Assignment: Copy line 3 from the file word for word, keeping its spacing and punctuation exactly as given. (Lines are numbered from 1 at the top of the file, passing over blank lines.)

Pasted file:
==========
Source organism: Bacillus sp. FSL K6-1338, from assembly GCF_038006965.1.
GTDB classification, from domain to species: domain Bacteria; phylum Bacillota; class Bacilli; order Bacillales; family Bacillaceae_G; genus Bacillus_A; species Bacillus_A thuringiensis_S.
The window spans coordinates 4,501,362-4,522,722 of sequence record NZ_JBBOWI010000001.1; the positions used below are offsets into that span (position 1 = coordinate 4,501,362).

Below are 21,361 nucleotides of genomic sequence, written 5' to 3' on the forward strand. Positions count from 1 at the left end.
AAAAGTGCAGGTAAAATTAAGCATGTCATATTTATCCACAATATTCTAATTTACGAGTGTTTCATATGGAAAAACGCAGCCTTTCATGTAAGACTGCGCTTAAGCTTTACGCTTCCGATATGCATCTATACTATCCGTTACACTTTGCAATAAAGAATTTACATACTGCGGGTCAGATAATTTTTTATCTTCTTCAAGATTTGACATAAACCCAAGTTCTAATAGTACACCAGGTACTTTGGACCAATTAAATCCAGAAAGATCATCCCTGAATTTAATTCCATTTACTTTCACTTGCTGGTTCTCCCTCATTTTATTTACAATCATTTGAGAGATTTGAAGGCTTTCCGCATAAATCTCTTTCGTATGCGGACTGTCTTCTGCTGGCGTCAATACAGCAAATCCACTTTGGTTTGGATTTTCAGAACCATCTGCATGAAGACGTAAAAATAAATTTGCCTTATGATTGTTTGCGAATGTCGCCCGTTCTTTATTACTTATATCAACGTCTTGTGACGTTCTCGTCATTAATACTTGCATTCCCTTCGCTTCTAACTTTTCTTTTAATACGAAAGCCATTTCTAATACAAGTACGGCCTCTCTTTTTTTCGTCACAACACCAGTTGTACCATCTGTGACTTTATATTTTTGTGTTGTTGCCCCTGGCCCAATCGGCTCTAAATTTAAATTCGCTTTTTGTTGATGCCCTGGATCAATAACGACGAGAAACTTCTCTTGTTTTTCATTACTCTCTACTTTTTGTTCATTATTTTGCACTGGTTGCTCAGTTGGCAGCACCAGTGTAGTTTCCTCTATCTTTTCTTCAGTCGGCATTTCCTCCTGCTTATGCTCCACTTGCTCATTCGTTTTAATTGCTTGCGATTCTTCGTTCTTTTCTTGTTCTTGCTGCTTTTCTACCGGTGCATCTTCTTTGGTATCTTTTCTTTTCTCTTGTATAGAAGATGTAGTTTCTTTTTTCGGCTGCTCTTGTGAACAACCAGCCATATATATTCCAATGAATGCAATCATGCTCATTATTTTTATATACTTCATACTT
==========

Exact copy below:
The window spans coordinates 4,501,362-4,522,722 of sequence record NZ_JBBOWI010000001.1; the positions used below are offsets into that span (position 1 = coordinate 4,501,362).